The Cooperative Bank of Cape Cod is another long-time supporter. 

“As part of our charitable giving, it’s incredibly important for us to support young people in every way we can, which is why we continue to provide funding to Cape Kid Meals year after year,” said Christina Bologna, assistant vice president, community relations officer.  “Food insecurity is a huge need on the Cape, and it’s become larger with the increasing strain of the pandemic. It’s truly gut-wrenching to think about kids going hungry, which is why it’s so important that organizations like Cape Kid Meals exist. We want to support them as much as we can, and hopefully together we can end childhood hunger on the Cape.”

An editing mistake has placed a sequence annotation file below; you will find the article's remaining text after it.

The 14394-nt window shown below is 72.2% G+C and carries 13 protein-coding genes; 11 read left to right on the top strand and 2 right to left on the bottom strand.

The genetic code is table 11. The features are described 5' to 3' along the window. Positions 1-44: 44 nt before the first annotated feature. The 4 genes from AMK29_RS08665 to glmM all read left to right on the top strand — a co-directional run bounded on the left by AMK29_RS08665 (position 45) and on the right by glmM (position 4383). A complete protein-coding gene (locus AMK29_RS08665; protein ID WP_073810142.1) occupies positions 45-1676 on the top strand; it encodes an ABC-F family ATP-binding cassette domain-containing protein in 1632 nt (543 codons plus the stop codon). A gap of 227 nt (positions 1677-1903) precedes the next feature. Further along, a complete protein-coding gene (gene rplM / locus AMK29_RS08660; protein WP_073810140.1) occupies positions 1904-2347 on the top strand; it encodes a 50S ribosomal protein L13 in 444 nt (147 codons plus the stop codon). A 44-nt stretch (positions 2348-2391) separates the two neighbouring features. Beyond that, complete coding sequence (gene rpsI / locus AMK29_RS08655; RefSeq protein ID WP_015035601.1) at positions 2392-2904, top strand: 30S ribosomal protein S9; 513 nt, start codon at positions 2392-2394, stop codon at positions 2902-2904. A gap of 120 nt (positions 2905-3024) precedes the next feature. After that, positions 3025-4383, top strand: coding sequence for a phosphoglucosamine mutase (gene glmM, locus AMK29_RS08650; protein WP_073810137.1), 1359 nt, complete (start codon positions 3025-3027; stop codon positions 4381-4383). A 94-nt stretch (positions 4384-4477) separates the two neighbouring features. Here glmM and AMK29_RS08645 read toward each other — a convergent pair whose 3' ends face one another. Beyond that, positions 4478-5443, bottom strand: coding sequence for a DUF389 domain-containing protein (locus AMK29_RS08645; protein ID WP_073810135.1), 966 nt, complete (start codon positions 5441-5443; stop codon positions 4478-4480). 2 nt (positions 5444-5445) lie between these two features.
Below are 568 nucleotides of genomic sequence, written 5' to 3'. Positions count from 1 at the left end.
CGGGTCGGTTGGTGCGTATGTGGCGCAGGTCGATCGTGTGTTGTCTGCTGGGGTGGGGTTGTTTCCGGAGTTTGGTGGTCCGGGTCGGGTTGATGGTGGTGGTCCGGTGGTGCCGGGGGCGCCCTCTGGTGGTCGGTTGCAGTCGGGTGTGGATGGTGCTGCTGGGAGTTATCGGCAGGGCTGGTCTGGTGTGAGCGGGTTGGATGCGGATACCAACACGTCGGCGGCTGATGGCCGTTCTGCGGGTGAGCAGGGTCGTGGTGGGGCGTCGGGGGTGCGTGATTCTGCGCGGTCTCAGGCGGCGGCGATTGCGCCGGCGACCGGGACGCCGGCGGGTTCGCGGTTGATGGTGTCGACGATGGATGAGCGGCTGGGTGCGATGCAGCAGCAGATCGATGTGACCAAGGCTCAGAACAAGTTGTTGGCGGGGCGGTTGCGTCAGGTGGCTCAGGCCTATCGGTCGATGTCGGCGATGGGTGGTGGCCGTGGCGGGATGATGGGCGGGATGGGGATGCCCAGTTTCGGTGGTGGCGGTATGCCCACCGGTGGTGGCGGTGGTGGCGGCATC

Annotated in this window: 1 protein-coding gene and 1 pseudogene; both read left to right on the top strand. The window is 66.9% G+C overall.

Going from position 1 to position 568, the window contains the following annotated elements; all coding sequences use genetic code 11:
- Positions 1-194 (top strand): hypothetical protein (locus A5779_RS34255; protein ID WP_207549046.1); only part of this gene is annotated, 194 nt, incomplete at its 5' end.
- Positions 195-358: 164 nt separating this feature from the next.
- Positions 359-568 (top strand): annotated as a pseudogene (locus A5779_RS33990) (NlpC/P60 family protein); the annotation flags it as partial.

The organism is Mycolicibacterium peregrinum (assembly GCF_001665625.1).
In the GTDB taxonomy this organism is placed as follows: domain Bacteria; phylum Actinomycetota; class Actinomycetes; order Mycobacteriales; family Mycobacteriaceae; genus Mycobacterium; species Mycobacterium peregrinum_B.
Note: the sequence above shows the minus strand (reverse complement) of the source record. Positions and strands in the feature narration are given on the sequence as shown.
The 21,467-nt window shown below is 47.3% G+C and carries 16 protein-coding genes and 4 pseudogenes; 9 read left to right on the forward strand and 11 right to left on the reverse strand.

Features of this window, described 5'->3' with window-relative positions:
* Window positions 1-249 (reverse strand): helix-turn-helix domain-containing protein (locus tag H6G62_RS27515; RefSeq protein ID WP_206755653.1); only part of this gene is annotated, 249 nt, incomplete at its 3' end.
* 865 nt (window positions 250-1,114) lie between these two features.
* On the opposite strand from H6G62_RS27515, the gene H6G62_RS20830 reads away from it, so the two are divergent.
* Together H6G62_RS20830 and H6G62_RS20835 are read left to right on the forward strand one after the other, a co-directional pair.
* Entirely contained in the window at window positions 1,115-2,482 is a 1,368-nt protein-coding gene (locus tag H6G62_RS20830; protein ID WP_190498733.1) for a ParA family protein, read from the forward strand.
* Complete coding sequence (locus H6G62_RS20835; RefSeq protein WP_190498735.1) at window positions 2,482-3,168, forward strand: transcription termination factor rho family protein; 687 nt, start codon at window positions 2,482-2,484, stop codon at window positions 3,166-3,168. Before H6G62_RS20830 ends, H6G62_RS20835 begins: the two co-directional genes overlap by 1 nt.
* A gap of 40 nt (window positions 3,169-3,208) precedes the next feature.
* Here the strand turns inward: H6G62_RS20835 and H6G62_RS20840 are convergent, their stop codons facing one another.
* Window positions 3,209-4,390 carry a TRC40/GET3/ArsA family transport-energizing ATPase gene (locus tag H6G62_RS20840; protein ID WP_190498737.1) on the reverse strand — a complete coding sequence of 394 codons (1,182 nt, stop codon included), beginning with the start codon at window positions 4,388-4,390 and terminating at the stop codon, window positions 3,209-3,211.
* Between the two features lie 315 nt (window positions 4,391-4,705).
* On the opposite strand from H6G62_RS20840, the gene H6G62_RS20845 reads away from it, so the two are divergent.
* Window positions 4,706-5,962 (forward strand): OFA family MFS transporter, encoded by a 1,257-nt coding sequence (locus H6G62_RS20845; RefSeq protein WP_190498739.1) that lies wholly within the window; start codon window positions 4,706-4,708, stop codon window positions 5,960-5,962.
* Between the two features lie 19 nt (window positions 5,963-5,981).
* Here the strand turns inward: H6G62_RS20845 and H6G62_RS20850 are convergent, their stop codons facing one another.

While Leone notes that the high cost of living and seasonal employment structure of life on the Cape are unlikely to change, she is heartened by the increased collaboration between various programs and groups. 

“Seeking out ways to provide food resources in a manner that is done thoughtfully, leveraging partnerships and working together to identify solutions will hopefully help decrease hunger on the Cape, ” she said.

For more information, visit capekidmeals.org.